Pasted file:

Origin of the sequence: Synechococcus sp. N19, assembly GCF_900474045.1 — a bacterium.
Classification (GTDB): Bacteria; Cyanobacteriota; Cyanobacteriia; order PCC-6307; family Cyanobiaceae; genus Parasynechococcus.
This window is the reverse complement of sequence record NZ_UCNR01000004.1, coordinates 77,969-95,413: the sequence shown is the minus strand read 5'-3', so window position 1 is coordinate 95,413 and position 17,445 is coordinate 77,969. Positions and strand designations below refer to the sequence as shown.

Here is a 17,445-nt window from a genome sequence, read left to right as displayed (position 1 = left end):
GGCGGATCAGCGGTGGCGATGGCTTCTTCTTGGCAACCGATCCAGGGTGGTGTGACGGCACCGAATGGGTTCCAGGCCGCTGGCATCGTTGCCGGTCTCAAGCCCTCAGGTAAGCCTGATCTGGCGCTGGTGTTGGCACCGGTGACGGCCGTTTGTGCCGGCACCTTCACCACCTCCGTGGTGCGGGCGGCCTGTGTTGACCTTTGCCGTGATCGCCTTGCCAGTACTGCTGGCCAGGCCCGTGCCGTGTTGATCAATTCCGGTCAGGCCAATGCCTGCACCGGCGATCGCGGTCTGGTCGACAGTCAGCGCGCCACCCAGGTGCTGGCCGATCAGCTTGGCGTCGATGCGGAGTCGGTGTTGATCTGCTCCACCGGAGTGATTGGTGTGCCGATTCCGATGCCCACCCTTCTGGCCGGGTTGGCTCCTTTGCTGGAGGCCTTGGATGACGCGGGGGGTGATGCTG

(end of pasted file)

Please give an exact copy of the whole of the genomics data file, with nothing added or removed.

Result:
Origin of the sequence: Synechococcus sp. N19, assembly GCF_900474045.1 — a bacterium.
Classification (GTDB): Bacteria; Cyanobacteriota; Cyanobacteriia; order PCC-6307; family Cyanobiaceae; genus Parasynechococcus.
This window is the reverse complement of sequence record NZ_UCNR01000004.1, coordinates 77,969-95,413: the sequence shown is the minus strand read 5'-3', so window position 1 is coordinate 95,413 and position 17,445 is coordinate 77,969. Positions and strand designations below refer to the sequence as shown.

Here is a 17,445-nt window from a genome sequence, read left to right as displayed (position 1 = left end):
GGCGGATCAGCGGTGGCGATGGCTTCTTCTTGGCAACCGATCCAGGGTGGTGTGACGGCACCGAATGGGTTCCAGGCCGCTGGCATCGTTGCCGGTCTCAAGCCCTCAGGTAAGCCTGATCTGGCGCTGGTGTTGGCACCGGTGACGGCCGTTTGTGCCGGCACCTTCACCACCTCCGTGGTGCGGGCGGCCTGTGTTGACCTTTGCCGTGATCGCCTTGCCAGTACTGCTGGCCAGGCCCGTGCCGTGTTGATCAATTCCGGTCAGGCCAATGCCTGCACCGGCGATCGCGGTCTGGTCGACAGTCAGCGCGCCACCCAGGTGCTGGCCGATCAGCTTGGCGTCGATGCGGAGTCGGTGTTGATCTGCTCCACCGGAGTGATTGGTGTGCCGATTCCGATGCCCACCCTTCTGGCCGGGTTGGCTCCTTTGCTGGAGGCCTTGGATGACGCGGGGGGTGATGCTG